With the foregoing background in mind, it is an object of the invention to provide an automatic test system that operates at high data rates.
To achieve the foregoing object, as well as other objectives and advantages, the tester is provided with a plurality of edge groups that can be used to generate successive output signals. The formatter is constructed with state based pulse shaping circuitry that outputs a pulse that has a duration determined by the time between the rising edge of a set signal and the rising edge of a reset signal. The state based pulse shaping circuitry operates even if the Set signals and Reset signals overlap or if the Set or Reset signals in different edge groups overlap.
Additional objects, advantages, and novel features of the invention will become apparent from a consideration of the ensuing description and drawings, in which—
FIG. 1 is a simplified block diagram of a prior art test system;
FIG. 2 is a timing diagram showing the desired operation of the format circuit according to the invention;
FIG. 3 is a simplified block diagram according to the invention;
FIG. 4 is a timing diagram useful in understanding the operation of the circuit of FIG. 3; and
FIGS. 5A and 5B are alternative embodiments illustrating the generation of groups of edge signals.
FIG. 2 shows the desired operation of a format circuit. In the illustrated embodiment, there are two groups of edge signals, which are termed the “Odd” group and the “Even” group. FIG. 2 shows the SETeven, RESETeven, SETodd and RESETodd signals. The desired output pulse train is identified as the signal OUT.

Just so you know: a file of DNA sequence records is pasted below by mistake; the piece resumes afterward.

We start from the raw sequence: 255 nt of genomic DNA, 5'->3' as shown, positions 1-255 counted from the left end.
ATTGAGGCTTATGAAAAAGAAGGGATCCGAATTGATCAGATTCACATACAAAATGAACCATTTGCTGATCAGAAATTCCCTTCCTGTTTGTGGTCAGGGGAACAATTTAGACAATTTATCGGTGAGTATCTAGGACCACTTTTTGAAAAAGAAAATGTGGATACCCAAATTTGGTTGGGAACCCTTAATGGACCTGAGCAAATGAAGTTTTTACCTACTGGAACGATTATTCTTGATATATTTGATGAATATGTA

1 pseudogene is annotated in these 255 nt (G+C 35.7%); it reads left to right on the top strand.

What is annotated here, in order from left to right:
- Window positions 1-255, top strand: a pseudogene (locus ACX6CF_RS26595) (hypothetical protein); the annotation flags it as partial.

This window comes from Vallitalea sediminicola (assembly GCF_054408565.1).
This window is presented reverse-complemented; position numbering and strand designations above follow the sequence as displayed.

It is desired that when the SETodd signal is asserted that an output pulse begins. Pulse P1 therefore starts at time T1, when the SETodd signal is asserted. Pulse P1 lasts until time T2, when the RESETodd signal is asserted. Notice that a pulse of the desired width is created despite the fact that the SETodd and RESETodd signals overlap.
It is also desired that a tester be able to produce a subsequent pulse quickly possibly even before the SETodd signal is de-asserted. In FIG. 2, pulse P2 is shown starting at time T3. This time coincides with the assertion of the SETeven signal, which occurs even before the SETodd signal is de-asserted.
Pulse P2 is shown to last until time T4, when the RESETeven is asserted. The desired output is produced even though the RESETeven signal overlaps the SETeven signal. In a preferred embodiment, the same output would be produced even if the RESETeven signal overlaps the SETodd signal.
Subsequent pulses are produced in the output pulse train in the same fashion. Pulses P3 and P4 are shown. It should be appreciated that the four pulses are shown in a periodic fashion. The number of pulses is shown for illustration only. Any number of pulses might be created in this fashion. In addition, it is not necessary that the pulses all be of the same width or that the pulses occur at periodic intervals. All of these factors are determined by the times at which the SETeven, RESETeven, SETodd and RESETodd signals are asserted. In a tester, such as the tester of FIG. 1, these signals are preferably derived from edge signals generated by a timing generator, such as 122. The times of these signals is therefore preferably programmable.